Facade pattern

Facade pattern is one of the structural design patterns.

This pattern simplifies the interface to a complex system
In other words,It provides a unified interface to a set of interfaces in a subsystem.

It is usually composed of all the classes which make up the subsystems of the complex system

A Facade pattern shields the user from the details of the complex system and provides them with a simplified view of it which is easy to use.
It also decouples the code that uses the system from the details of the subsystems, making it easier to modify the system later.

facade_pattern

Façade

It acts as a intermediatery between clinet and complex system
Knows which subsystem classes are responsible for a request
Delegates client requests to appropriate subsystem objects.

Subsystem

Main classes having defined responsibility within the complex system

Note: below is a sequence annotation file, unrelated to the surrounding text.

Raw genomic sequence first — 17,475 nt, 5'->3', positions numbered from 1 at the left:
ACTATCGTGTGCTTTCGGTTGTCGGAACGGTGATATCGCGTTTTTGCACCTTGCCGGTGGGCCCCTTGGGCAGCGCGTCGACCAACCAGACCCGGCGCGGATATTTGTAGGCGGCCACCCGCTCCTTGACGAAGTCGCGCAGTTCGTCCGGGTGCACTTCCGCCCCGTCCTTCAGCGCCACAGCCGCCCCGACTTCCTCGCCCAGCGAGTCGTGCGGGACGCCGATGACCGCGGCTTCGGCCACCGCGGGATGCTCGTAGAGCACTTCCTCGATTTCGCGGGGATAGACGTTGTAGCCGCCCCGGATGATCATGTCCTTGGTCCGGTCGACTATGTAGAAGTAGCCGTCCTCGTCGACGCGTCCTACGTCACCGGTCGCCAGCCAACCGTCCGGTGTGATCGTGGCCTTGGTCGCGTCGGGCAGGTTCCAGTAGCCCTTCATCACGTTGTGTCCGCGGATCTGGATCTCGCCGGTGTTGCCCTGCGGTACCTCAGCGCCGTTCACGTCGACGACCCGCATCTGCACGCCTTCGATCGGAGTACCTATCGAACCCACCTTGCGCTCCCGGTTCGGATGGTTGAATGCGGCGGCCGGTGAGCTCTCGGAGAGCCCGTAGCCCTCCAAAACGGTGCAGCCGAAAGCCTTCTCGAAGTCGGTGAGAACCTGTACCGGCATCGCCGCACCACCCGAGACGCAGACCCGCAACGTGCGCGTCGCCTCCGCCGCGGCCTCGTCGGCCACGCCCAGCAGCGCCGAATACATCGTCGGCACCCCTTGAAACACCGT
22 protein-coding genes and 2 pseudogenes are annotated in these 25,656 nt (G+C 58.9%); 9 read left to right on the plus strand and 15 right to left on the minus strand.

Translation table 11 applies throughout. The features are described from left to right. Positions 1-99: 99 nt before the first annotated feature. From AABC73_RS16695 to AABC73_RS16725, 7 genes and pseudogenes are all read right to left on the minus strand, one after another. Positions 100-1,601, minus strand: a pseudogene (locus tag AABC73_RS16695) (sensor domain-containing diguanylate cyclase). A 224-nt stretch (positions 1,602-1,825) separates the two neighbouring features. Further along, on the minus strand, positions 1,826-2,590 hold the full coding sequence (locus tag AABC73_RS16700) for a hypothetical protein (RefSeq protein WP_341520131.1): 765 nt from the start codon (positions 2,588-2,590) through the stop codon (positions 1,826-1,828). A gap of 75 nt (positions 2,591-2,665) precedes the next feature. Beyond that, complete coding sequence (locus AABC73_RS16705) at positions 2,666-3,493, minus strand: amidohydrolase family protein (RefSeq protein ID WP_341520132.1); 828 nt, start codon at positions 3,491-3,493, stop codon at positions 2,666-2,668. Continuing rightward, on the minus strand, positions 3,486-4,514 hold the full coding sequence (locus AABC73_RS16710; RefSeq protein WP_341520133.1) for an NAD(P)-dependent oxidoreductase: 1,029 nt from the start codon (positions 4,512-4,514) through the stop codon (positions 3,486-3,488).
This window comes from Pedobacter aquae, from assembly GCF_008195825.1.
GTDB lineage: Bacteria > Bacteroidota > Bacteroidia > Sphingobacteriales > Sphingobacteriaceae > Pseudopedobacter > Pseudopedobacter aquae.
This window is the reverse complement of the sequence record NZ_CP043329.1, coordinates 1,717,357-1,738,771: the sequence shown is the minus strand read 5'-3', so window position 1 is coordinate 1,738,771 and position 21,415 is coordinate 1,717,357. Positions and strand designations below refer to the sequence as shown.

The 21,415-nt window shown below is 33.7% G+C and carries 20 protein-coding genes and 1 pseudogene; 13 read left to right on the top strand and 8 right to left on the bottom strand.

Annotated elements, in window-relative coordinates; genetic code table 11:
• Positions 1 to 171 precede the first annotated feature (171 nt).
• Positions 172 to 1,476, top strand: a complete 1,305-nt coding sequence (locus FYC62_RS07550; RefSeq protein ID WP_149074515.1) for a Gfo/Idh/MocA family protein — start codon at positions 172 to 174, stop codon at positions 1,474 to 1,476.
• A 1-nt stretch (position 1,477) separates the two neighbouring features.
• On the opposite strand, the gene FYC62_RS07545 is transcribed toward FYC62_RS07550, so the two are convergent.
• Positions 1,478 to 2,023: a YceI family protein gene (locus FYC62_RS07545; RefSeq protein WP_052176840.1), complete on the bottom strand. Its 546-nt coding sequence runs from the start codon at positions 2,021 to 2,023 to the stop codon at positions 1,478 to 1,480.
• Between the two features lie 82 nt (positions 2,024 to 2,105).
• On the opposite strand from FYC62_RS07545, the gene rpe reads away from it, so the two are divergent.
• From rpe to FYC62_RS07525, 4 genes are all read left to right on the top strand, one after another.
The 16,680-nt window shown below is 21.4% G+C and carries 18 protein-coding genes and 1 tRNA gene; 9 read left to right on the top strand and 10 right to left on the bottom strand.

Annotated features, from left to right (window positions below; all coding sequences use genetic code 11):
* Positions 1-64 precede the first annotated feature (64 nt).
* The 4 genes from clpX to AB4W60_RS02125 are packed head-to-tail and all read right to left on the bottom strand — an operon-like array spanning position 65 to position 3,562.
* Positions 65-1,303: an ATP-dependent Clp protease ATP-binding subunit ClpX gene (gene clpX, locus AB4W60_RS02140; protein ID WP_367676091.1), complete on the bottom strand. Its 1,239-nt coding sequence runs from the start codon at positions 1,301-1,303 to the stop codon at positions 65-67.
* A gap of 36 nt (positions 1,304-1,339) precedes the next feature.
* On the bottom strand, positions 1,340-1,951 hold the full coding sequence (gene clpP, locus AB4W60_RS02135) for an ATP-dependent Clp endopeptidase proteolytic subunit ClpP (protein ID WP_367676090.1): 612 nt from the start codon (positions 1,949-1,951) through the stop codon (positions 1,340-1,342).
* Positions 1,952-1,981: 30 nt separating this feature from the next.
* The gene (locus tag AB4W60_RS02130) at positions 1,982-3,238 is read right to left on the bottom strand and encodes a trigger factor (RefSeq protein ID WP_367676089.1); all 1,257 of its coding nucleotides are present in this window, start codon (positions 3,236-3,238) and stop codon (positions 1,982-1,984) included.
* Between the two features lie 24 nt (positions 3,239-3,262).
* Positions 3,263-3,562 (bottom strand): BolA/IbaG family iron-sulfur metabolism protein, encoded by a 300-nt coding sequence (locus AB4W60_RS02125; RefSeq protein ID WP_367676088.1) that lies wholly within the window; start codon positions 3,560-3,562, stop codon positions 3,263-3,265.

Handle the work assigned by Facade object
Have no knowledge of the facade and keep no reference to it

Note:

Façade will keep the references to each component of complex system but subsystem will not keep façade 
references.


Let’s implement this pattern for below requirement

Requirement :
In ecommerce site, Client places a request for placing the order
Now order should be persisted in backend, client should get confirmation on the screen and also they should receive an order confirmation email.

Step 1

Create 2 interfaces – one for order persisting and other one for sending order confirmation email

  1. package com.kb.facade;
  2.  
  3. public interface OrderService {
  4.     public abstract void createOrder();
  5.  
  6. }
package com.kb.facade;

public interface OrderService {
	public abstract void createOrder();

}